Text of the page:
Market Gypsy: Making connections

Market Gypsy: Making connections

How do you connect? Is connection not what we are all looking for? We can find it through what we wear, what we eat, how we spend our time, through our businesses, with our community and ultimately with whom we believe we are.

At the age of 24, I won ‘Young Entrepreneur of the Year’ for the Northwest Territories sponsored by Business Development Bank of Canada. But I did not feel connected to my community or to who I really was. I felt exhausted and full of anxiety. I moved to Red Deer to recalibrate and attend Red Deer College to find my connection. What I found was a whole new world of possibilities that a small aboriginal town did not offer me in the North.

I found anthropology with Shawn Haley, history 334 with James W. Martens studying British pop culture writing about The Sex Pistols and falling in love with Dick Hebdige’s book Subculture: the meaning of style, Canadian history and reading Louise Erich’s Tracks, attending the late Dr. Sproxton’s English classes and obsessed with every class presented by the late John L. Tobias.

I was completely enamored by the written word, by communications, history and other cultures.

When we are given the chance to explore these defining subjects through tangible items, we are then connected and living through those words. I love to cook and source local producers for their products and hear their story whether it is how the animal is raised or how the summer was beautiful but too wet for the garlic. I want to connect to what I eat or who is the steward of the land. Finding a new micro-brewery is fascinating as an opportunity to support farmers and a new generation of brewers. I am always drawn in by their passion and every, “here, taste this one.” It brings me back time and time again, and I don’t even like beer.

I also believe we should sit down and eat together. Sharing stories is primal and such an interesting connection when hearing about folklore or the history of a particular food. Market Gypsy will be just that, an opportunity to share a sense of community through food market finds, creative connections, and understanding a bit of the ‘why.’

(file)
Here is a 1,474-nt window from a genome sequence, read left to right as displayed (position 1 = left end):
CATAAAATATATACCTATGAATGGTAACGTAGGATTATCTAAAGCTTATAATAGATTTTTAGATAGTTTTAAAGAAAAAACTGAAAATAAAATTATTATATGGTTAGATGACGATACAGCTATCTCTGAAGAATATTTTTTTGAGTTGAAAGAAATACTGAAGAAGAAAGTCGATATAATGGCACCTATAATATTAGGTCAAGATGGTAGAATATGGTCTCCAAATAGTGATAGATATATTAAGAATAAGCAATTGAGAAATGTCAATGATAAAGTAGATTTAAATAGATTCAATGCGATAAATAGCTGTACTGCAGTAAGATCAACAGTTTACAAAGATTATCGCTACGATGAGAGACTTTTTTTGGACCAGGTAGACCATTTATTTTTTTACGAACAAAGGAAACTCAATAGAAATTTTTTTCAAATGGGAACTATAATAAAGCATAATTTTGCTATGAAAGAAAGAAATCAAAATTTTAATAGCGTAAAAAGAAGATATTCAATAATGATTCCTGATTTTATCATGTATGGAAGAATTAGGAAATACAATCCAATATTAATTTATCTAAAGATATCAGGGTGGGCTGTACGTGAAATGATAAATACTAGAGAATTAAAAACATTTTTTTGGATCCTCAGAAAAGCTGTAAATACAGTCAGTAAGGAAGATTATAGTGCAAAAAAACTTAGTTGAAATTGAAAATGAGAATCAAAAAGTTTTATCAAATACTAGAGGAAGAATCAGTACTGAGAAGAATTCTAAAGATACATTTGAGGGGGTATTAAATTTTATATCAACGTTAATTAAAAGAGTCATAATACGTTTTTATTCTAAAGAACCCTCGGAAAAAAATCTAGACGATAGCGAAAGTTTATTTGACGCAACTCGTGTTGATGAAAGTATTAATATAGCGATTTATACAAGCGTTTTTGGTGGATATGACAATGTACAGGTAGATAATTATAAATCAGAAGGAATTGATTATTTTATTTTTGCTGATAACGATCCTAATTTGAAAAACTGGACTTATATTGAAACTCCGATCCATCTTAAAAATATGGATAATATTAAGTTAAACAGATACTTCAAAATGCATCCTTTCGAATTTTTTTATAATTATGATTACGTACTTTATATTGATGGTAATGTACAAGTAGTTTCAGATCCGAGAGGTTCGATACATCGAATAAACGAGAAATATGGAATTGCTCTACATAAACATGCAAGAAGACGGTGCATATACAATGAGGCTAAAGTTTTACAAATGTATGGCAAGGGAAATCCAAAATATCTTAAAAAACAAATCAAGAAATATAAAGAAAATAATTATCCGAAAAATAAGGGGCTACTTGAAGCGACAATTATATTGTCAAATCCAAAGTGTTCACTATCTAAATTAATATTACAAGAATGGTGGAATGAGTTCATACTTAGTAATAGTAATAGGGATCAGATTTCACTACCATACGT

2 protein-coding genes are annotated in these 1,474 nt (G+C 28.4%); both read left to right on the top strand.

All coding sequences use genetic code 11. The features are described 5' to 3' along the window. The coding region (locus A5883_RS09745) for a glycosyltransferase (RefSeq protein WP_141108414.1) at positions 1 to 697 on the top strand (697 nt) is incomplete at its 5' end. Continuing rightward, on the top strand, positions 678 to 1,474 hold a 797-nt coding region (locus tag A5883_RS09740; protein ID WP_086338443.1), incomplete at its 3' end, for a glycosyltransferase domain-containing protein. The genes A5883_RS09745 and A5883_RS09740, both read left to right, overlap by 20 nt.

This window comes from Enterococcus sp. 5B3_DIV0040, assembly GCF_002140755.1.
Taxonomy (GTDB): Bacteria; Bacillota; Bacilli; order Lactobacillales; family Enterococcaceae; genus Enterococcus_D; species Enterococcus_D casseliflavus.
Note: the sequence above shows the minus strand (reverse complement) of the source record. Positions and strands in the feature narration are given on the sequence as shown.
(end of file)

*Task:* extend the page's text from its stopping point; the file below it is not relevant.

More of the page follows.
About six years ago while at a restaurant, I was introduced to Sharlyn from Hay River. Ya, I know, confusing. I said, “I am Sharlyn from Hay River.” She laughed and said that when I played shortstop in competitive ladies fastball, I was often in the newspaper during the season, her mom saw my name and liked it. End of story. Her mom named her Sharlyn. So, there are apparently two of us here in Red Deer. That was a surprise connection for me.

This platform will be a written adventure to inspire you to try something new or make something old, new again. I want to make Tradition the new cool. I would suppose just saying the word ‘cool’ already voids it for some people but that is OK, I am up for the challenge.

I was part of the organizing committee for two World River Jet Boat Races in Alberta and created one of the first ever river boat poker rallies for non-profit organizations, I am up for the challenge of binary opposition.

We are all connected for one reason or another. I want to find it. I want to support it. I want to showcase it. I want to have Everyday People as part of my soundtrack while I do it too, but with the Joan Jett and the Blackhearts cover version of course.

Sharlyn Carter lives in Red Deer preparing for her second West Coast Trail hike or cooking up a feast. Find her on Instagram @market.gypsy or Facebook – MarketGypsy for more connections.